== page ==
Australia has a favourable animal health status, free from many of the economically important diseases that occur in other parts of the world. Laboratory diagnostics are key components of Australia’s animal health system.
Quality-assured and fit-for-purpose diagnostic capability and capacity:
- enables the early detection of emergency and emerging animal diseases
- facilitates access to international markets
- supports the management of endemic pests and diseases.
These functions underpin national and international trade in livestock products and help to safeguard the economy, environment and health of Australians.
The Department of Agriculture, Fisheries and Forestry is part of a network of state and territory governments and industry groups responsible for managing and implementing animal health laboratory diagnostic activities in Australia.
A coordinated approach at a national level ensures that Australia is able to continue meeting international and domestic expectations and requirements for animal health.
National laboratory policies
The department maintains, on behalf of its stakeholders and the Animal Health Committee, the following national policies and guidelines applicable to animal health and other relevant laboratories in Australia:
- Policy for the transfer of biological specimens to overseas laboratories
- Guidelines for Implementing Diagnostic Next Generation Sequencing
National Animal Health Diagnostics Business Plan 2021–2026
The National Animal Health Diagnostics Business Plan 2021–2026 represents the ongoing commitment of Australian governments, universities, private laboratories and the livestock industry to maintaining and improving a national diagnostic capability and capacity for terrestrial animals.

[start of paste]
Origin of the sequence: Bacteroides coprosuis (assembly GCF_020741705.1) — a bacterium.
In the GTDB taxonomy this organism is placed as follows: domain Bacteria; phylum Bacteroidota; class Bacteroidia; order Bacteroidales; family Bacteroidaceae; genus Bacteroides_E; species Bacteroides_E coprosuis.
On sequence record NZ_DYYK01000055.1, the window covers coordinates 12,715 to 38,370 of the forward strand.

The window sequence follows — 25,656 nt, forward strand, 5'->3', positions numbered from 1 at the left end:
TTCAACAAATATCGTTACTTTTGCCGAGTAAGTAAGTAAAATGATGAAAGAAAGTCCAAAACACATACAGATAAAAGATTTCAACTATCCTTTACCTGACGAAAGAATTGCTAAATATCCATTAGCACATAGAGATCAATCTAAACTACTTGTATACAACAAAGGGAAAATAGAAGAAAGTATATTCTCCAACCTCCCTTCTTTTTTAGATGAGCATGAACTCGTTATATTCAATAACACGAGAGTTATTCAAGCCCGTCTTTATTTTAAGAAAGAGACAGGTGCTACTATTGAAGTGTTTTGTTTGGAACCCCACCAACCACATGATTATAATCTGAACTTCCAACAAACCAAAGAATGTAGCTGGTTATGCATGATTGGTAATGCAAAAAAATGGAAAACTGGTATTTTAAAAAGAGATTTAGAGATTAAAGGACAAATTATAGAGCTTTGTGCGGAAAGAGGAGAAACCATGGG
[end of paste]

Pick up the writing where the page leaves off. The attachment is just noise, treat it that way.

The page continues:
The plan was developed collaboratively by key animal health laboratories, governments, universities and industry stakeholders, and outlines 5 key objectives and priority areas for activity including:
- Enable high throughput sequencing (HTS) usage and the application of HTS data to enhance animal disease investigations
- Scope and improve the national surge capacity of laboratory networks, including both government and non-government laboratories, during emergency animal disease responses
- Introduce a suite of validated diagnostic assays to the Emergency Animal Disease Diagnosis and Response laboratories (LEADDR) network targeting priority disease threats to Australia
- Pilot the validation template process for point-of-care tests used for specific purposes
- Establish processes to develop and harmonise antimicrobial susceptibility-related diagnostic procedures across all relevant animal health laboratories.
These new activities will build on existing strengths and address identified gaps in the system.
The business plan will be implemented by governments and industries in partnership, in accordance with the principle that biosecurity is a shared responsibility.
A list of projects aligned with the objectives of the business plan and funded by the department can be found at Current and proposed Animalplan projects - Objective 2.
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